The Italians do not have it so well in the land of the rising sun either. The Japanese must be jealous and/or miffed that Marco Polo went to neighbor and arch-rival China instead of Japan, and are now exacting their revenge. Italian cuisine is very popular in Japan, but that just means that there is a whole range of "interpretations" of what is Italian; "A little Tuna Fish, boiled egg, potato, or canned corn on your Pizza, Sir?".
A bowl of lukewarm elbow noodles with Cheese Whiz on top can be called fettucini in its Japanese translation. Chef Boyaredee's and Mama Celeste's bodies are now revolving at approximately 78 r.p.m in their graves. You never can be sure what you will find in your spaghetti either. How do squid, asparagus, French fries, tofu, and the ubiquitous corn sound?

I do not mean to harp on Japanese dining too much. Japanese and Asian food, are among the best in the world, and I find it preferable to a good-sized chunk of western fare. With some patience, a translator or, at the minimum, some skills in Japanese, and a good memory, you can do well in the restaurant scene too. The service is not always bad, but you just never know when your waiter/waitress is a member of the "Keep Japan pristine, ignore all foreigners" movement, or so cowed by the language barrier that they refuse to even try. At that point, nothing short of the proverbial "setting your hair on fire" will succeed in getting your waiter's attention. I am just trying to emphasize that dining out in Japan has all the unpredictable elements of a "crap-shoot", and when you enter a restaurant for the first time, especially one that specializes in "foreign" cooking, you can truly, "expect the unexpected!"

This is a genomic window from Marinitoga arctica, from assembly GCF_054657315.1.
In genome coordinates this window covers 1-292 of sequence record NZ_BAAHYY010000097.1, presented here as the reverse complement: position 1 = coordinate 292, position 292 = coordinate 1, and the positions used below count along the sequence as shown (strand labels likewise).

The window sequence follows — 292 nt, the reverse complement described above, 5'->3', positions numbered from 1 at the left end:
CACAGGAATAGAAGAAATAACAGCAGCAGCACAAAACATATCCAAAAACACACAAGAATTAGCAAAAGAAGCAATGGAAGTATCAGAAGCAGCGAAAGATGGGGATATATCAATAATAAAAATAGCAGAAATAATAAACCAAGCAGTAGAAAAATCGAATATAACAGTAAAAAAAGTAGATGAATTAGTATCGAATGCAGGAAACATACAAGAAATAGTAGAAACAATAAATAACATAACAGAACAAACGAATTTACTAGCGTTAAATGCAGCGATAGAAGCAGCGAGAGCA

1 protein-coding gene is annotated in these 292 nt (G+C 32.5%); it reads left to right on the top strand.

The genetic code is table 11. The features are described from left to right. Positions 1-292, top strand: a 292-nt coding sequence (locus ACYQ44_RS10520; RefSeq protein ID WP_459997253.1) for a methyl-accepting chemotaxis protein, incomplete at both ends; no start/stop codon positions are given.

Which is what makes discovering La Taverna, about a three minute walk south of the Sakurano building, including the Warner Brothers Cineplex movie theatre, and the pedestrian mall in the heart of Kitakami, all the more pleasant. La Taverna is decently priced Italian food, very tasty and, while not a carbon copy of the real thing, it is very close to the original, well worth the visit. For less than three thousand yen my friend and I were able to stuff ourselves "to the brim" on some good Italian, or at least relatively Italian cooking.